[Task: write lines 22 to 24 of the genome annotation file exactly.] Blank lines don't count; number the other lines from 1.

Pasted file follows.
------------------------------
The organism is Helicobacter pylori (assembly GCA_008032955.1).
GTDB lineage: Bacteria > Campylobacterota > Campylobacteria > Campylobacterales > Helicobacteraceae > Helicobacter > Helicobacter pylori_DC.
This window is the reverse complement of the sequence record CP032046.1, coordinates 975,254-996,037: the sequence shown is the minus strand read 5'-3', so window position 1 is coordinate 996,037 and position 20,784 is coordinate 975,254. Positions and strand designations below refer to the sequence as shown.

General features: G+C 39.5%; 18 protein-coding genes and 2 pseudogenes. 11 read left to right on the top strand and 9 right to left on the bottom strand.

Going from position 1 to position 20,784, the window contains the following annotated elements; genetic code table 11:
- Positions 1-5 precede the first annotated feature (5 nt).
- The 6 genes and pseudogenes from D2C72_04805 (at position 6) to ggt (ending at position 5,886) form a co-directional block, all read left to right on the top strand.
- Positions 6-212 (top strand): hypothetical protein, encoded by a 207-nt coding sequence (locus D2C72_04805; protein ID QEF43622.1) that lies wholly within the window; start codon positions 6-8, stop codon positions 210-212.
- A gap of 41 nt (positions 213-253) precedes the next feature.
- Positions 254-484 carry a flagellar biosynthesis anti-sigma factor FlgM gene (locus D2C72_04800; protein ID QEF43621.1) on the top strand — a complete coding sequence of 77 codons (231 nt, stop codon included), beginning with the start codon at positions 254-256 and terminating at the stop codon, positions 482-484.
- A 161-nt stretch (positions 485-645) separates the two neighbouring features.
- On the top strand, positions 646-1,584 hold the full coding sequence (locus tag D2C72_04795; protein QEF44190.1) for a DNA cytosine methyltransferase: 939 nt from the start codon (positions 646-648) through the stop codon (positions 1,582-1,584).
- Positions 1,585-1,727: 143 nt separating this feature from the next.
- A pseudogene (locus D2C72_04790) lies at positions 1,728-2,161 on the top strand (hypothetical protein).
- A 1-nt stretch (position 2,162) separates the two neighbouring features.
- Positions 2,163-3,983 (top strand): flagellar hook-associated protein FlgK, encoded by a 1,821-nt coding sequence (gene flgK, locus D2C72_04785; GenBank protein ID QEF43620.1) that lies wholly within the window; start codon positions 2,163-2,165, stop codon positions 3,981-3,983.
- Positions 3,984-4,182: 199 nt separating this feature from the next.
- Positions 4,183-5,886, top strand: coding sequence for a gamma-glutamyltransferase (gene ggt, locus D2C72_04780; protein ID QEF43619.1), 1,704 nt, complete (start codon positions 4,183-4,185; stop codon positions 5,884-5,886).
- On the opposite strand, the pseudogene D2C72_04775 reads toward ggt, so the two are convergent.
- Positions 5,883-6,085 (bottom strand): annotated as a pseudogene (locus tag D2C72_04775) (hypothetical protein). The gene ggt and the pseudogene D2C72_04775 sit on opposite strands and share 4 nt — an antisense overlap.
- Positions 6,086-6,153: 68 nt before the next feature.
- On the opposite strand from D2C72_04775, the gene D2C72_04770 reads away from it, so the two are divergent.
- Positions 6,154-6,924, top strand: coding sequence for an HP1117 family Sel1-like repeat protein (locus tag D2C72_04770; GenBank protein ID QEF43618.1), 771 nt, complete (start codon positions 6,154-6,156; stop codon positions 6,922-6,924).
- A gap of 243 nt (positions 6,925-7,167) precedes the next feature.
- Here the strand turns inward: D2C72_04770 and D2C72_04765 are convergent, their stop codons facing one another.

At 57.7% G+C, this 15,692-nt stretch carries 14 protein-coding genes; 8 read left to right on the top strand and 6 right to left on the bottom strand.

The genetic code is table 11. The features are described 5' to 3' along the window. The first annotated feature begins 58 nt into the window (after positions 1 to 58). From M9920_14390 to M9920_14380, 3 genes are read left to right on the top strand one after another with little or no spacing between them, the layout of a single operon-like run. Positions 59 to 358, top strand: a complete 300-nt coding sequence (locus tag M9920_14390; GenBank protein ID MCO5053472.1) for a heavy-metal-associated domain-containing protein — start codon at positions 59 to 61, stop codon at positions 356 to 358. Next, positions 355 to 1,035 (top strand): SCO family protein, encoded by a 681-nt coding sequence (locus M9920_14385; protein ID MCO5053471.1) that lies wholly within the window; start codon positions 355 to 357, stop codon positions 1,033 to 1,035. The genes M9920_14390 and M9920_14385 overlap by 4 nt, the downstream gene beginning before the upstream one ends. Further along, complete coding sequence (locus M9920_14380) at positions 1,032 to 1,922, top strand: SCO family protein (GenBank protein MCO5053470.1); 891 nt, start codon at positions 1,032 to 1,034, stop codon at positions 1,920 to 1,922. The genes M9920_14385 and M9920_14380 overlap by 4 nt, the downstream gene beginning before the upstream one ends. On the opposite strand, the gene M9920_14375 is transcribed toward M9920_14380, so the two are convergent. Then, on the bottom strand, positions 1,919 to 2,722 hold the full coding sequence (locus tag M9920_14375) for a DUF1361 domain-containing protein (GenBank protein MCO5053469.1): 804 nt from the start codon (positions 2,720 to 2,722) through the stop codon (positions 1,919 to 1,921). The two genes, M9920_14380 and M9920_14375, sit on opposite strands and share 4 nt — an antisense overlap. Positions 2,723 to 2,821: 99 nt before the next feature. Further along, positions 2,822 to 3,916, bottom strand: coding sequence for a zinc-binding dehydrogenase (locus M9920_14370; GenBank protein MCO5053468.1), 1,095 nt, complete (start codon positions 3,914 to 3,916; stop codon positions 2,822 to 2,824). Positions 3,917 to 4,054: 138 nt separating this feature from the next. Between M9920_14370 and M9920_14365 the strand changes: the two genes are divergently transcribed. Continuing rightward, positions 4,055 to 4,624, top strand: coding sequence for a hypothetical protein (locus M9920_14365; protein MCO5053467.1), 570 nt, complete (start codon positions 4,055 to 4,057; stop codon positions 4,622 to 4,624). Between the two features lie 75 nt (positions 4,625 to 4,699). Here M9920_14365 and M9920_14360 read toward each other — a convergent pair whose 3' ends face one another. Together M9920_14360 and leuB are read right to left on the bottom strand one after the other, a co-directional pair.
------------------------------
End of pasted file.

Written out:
- On the opposite strand from D2C72_04775, the gene D2C72_04770 reads away from it, so the two are divergent.
- Positions 6,154-6,924, top strand: coding sequence for an HP1117 family Sel1-like repeat protein (locus tag D2C72_04770; GenBank protein ID QEF43618.1), 771 nt, complete (start codon positions 6,154-6,156; stop codon positions 6,922-6,924).
- A gap of 243 nt (positions 6,925-7,167) precedes the next feature.